I have posted a follow-up to my "Tweaking Radio's HTML Editor" post in my Blogging category, describing how to change the font colors available in Radio's HTML editor, again using a javascript in the Desktop Website template.

Julie (Sexy Magick), who happens to really like lots of colors, saw my post yesterday on tweaking the available font names in Radio's HTML editor and wanted to do the same with the font colors drop-down box.

As with the script I demonstrated in my earlier post, locate the <%radio.macros.weblogEditBox ()%> macro in the #desktopWebsiteTemplate.txt file, which is what draws the HTML editor. Insert the following script into the template immediately below the weblogEditBox macro if you are using Internet Explorer:

<script type="text/javascript">
<!--
  document.forms(0).elements(5).options(1).text = 'black';
  document.forms(0).elements(5).options(1).style.color = 'black';

  document.forms(0).elements(5).options(2).text = 'darkslategray';
  document.forms(0).elements(5).options(2).style.color = 'darkslategray';

  document.forms(0).elements(5).options(3).text = 'red';
  document.forms(0).elements(5).options(3).style.color = 'red';

  document.forms(0).elements(5).options(4).text = 'maroon';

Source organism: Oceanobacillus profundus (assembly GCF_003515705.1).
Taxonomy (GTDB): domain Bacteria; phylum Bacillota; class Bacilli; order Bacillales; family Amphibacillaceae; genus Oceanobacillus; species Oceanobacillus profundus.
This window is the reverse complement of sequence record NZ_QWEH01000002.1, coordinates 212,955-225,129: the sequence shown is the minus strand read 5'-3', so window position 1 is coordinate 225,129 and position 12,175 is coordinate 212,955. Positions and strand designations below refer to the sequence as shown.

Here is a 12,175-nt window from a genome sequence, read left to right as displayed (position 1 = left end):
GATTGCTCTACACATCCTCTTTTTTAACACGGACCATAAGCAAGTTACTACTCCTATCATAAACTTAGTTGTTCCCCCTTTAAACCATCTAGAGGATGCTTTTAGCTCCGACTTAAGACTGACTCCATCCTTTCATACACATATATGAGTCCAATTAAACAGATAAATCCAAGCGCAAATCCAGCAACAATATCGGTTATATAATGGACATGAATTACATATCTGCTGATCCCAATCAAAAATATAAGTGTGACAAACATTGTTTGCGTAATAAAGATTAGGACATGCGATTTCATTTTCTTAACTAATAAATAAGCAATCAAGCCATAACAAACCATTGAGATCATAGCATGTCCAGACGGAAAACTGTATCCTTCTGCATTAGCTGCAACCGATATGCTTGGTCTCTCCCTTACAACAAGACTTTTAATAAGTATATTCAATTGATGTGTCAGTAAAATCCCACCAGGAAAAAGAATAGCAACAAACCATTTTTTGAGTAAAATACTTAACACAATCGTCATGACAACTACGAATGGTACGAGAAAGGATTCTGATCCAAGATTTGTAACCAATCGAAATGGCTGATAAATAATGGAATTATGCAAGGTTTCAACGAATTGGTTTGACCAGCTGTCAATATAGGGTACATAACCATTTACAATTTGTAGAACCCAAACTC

document.forms(0).elements(5).options(4).style.color = 'maroon';

  document.forms(0).elements(5).options(5).text = 'lightpink';
  document.forms(0).elements(5).options(5).style.color = 'lightpink';

  document.forms(0).elements(5).options(6).text = 'purple';
  document.forms(0).elements(5).options(6).style.color = 'purple';

  document.forms(0).elements(5).options(7).text = 'blue';
  document.forms(0).elements(5).options(7).style.color = 'blue';

  document.forms(0).elements(5).options(8).text = 'darkblue';
  document.forms(0).elements(5).options(8).style.color = 'darkblue';

  document.forms(0).elements(5).options(9).text = 'teal';
  document.forms(0).elements(5).options(9).style.color = 'teal';

  document.forms(0).elements(5).options(10).text = 'skyblue';
  document.forms(0).elements(5).options(10).style.color = 'skyblue';

  document.forms(0).elements(5).options(11).text = 'green';
  document.forms(0).elements(5).options(11).style.color = 'green';

  document.forms(0).elements(5).options(12).text = 'seagreen';
  document.forms(0).elements(5).options(12).style.color = 'seagreen';

  document.forms(0).elements(5).options(13).text = 'olive';
  document.forms(0).elements(5).options(13).style.color = 'olive';

  document.forms(0).elements(5).options(14).text = 'orange';
  document.forms(0).elements(5).options(14).style.color = 'orange';

  document.forms(0).elements(5).options(15).text = 'darkgoldenrod';
  document.forms(0).elements(5).options(15).style.color = 'darkgoldenrod';

  document.forms(0).elements(5).options(16).text = 'gray';
  document.forms(0).elements(5).options(16).style.color = 'gray';
//-->
</script>